Education secretary Damian Hinds will launch a defence of free schools and academies in a speech to academies chiefs today.
Speaking at the launch of the Confederation of School Trusts at the British Library in London this morning, Mr Hinds will say that free schools and academies have led to more than half a million children now studying in "good" or "outstanding" sponsored academies that were once typically under-performing schools
And he will condemn Labour plans to end academisation and scrap the free schools programme.
In an open letter to shadow education secretary Angela Rayner, Mr Hinds says his government has “extended the good work” started under Labour politicians such as Tony Blair and Andrew Adonis, and questions why the Labour Party now wants to distance themselves from them.
The letter states that ending academisation and free schools "will create a lot of unnecessary worry for parents, students and staff."
He states in the letter: "I assume you would want to clarify the position and set out exactly the implication for families in the event of a Labour government being elected. I therefore am writing to you to seek urgent answers.”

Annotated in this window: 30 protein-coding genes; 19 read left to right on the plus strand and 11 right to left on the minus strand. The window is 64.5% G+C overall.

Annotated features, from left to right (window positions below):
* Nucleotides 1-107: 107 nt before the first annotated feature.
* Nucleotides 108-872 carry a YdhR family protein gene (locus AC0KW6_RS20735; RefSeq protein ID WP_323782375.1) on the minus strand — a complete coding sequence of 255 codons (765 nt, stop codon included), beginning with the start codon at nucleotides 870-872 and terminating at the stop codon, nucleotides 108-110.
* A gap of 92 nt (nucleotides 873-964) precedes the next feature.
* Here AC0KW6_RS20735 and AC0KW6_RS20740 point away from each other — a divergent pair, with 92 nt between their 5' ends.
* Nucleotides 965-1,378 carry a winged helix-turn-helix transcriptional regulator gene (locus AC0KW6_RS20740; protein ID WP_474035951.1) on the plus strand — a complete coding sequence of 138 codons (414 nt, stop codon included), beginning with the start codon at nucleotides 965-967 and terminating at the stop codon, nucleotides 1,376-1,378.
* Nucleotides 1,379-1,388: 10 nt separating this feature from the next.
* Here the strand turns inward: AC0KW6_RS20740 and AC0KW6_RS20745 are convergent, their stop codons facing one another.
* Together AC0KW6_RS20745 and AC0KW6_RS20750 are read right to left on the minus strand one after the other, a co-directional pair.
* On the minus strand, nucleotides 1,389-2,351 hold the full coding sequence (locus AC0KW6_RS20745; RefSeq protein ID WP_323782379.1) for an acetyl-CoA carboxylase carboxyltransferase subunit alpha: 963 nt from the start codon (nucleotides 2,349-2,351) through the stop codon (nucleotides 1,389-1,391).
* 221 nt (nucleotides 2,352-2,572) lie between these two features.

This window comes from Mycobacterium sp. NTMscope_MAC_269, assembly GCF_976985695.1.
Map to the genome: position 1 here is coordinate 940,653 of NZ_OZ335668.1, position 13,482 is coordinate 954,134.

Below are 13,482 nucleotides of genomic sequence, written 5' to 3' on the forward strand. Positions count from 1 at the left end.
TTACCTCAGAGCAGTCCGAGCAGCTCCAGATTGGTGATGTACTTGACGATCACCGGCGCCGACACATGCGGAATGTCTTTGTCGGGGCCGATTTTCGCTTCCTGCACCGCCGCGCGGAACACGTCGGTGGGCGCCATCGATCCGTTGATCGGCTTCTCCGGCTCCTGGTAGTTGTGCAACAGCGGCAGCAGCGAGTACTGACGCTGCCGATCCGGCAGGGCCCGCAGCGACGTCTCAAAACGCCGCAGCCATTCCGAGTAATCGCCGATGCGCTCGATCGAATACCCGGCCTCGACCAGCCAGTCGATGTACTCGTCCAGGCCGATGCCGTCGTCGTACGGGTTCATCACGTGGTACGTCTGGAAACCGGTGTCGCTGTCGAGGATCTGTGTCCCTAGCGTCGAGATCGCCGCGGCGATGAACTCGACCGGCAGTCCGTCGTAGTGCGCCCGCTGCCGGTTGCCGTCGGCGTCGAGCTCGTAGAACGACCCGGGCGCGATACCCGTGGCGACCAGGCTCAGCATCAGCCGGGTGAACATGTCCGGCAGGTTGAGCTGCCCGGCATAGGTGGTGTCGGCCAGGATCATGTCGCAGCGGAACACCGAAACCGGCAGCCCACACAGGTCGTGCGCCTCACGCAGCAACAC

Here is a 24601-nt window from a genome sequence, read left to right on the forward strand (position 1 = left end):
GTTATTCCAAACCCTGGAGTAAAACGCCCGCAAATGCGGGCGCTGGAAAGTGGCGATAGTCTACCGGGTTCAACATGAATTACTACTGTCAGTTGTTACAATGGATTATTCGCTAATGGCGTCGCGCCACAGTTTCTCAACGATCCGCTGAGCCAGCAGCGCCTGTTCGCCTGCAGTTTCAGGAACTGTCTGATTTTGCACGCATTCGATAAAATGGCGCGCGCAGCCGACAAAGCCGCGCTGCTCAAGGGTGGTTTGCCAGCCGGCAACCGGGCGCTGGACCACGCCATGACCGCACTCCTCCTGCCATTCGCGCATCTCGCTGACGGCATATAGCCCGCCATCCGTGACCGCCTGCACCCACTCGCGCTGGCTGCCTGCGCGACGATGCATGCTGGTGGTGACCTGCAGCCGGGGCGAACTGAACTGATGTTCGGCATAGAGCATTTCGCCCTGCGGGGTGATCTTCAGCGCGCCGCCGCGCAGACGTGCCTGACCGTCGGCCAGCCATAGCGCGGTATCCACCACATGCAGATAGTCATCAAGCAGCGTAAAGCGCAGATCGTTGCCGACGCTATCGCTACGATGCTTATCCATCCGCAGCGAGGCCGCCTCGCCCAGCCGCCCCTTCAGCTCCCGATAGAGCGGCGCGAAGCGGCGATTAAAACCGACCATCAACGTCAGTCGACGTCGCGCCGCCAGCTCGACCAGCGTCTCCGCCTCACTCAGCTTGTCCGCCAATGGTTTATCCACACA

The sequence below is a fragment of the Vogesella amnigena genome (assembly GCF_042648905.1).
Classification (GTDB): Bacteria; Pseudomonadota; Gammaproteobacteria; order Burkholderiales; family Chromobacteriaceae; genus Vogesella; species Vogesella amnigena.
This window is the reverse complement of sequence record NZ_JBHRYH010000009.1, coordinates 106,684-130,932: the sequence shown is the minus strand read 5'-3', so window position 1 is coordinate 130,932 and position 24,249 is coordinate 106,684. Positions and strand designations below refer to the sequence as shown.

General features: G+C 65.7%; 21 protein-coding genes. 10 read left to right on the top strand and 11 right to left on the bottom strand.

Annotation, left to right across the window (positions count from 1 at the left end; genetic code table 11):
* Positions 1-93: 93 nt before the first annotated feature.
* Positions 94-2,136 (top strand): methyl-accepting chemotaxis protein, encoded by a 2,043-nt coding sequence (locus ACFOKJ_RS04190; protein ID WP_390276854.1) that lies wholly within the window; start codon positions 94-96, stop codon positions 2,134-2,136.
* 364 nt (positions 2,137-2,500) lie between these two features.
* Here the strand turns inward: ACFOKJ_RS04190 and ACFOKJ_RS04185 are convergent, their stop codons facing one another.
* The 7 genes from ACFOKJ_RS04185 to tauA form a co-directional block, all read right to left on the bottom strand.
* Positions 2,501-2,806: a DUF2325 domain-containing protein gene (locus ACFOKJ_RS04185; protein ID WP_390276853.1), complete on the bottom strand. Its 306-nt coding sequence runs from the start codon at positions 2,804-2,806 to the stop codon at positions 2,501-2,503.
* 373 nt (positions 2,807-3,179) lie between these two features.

Last month, Ms Rayner said in her speech to the Labour Party conference that academies “neither improved standards nor empower staff or parents” and that Labour would allow academies to return to local authority control.
She said: “We’ll end the scandal of individuals and companies profiting from schools they are involved in, stopping fat cat pay for bosses and restoring fair pay for staff. And we will use our time in government to bring all publicly funded schools back into the mainstream public sector, with a common rulebook and under local democratic control.”
But Mr Hinds will say in his speech today: “Angela Rayner may call it ‘local democratic control’. I call it not trusting schools. Why do Labour want to put politicians in charge of schools? It’s because they don’t trust headteachers.”
His speech will condemn Labour's plans as “dangerous control freakery” which “put ideology first and children second”.
Mr Hinds' letter also states: “I find it puzzling that you and Jeremy Corbyn want to distance yourselves from reforms that have trusted teachers, turned around failing schools and played a significant part in closing of the attainment gap between rich and poor.”